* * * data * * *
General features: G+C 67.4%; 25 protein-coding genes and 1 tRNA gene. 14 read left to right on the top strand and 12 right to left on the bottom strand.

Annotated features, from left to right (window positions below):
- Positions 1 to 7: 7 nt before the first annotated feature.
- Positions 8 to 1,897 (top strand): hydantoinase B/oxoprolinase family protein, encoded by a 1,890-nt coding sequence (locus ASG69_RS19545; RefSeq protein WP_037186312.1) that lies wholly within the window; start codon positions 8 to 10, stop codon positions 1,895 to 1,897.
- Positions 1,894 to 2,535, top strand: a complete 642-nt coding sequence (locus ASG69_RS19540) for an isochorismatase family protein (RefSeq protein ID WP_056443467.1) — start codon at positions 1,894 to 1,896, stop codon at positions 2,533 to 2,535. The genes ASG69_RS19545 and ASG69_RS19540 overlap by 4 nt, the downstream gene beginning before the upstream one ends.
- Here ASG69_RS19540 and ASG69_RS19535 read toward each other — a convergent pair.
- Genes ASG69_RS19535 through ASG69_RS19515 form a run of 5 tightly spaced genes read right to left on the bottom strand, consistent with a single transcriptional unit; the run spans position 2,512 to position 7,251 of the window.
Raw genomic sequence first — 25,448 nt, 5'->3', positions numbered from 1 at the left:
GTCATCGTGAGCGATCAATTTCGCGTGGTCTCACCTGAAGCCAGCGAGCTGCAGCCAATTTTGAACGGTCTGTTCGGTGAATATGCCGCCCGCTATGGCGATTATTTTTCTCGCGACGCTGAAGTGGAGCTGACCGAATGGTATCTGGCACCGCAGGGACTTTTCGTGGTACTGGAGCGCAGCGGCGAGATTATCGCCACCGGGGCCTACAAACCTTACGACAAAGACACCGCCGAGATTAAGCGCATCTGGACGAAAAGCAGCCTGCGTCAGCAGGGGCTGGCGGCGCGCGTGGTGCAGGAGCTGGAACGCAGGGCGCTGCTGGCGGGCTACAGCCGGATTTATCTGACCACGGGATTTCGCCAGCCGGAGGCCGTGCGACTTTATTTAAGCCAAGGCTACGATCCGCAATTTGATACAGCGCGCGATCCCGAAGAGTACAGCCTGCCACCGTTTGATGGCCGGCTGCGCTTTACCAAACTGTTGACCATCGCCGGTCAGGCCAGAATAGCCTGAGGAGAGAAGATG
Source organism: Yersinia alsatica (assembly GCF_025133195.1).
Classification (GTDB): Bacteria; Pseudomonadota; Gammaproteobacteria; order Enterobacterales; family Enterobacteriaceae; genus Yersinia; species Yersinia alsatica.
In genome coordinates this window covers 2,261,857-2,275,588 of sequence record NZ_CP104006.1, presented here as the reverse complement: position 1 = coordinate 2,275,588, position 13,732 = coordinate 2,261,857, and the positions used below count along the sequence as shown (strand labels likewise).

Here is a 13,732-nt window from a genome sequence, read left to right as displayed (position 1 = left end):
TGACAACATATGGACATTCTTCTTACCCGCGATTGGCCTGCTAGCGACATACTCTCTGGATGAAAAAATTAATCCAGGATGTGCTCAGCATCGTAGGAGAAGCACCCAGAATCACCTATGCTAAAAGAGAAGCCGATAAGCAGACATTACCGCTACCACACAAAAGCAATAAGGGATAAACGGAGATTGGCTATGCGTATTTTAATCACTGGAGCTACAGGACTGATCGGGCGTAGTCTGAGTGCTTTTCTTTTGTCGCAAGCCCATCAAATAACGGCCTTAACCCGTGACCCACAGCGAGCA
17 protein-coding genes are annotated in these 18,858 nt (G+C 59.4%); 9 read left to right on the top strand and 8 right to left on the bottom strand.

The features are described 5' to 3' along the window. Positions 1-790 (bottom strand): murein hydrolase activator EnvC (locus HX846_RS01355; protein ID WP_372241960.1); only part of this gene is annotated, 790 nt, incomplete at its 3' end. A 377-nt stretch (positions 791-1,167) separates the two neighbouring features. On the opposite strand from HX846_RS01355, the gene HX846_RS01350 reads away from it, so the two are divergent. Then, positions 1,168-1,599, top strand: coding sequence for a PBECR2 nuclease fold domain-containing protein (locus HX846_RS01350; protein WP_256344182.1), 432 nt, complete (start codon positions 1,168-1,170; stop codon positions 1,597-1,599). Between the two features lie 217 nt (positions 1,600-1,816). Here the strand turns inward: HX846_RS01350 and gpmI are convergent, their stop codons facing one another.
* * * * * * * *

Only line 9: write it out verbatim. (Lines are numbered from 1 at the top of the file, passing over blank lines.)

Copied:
GTCATCGTGAGCGATCAATTTCGCGTGGTCTCACCTGAAGCCAGCGAGCTGCAGCCAATTTTGAACGGTCTGTTCGGTGAATATGCCGCCCGCTATGGCGATTATTTTTCTCGCGACGCTGAAGTGGAGCTGACCGAATGGTATCTGGCACCGCAGGGACTTTTCGTGGTACTGGAGCGCAGCGGCGAGATTATCGCCACCGGGGCCTACAAACCTTACGACAAAGACACCGCCGAGATTAAGCGCATCTGGACGAAAAGCAGCCTGCGTCAGCAGGGGCTGGCGGCGCGCGTGGTGCAGGAGCTGGAACGCAGGGCGCTGCTGGCGGGCTACAGCCGGATTTATCTGACCACGGGATTTCGCCAGCCGGAGGCCGTGCGACTTTATTTAAGCCAAGGCTACGATCCGCAATTTGATACAGCGCGCGATCCCGAAGAGTACAGCCTGCCACCGTTTGATGGCCGGCTGCGCTTTACCAAACTGTTGACCATCGCCGGTCAGGCCAGAATAGCCTGAGGAGAGAAGATG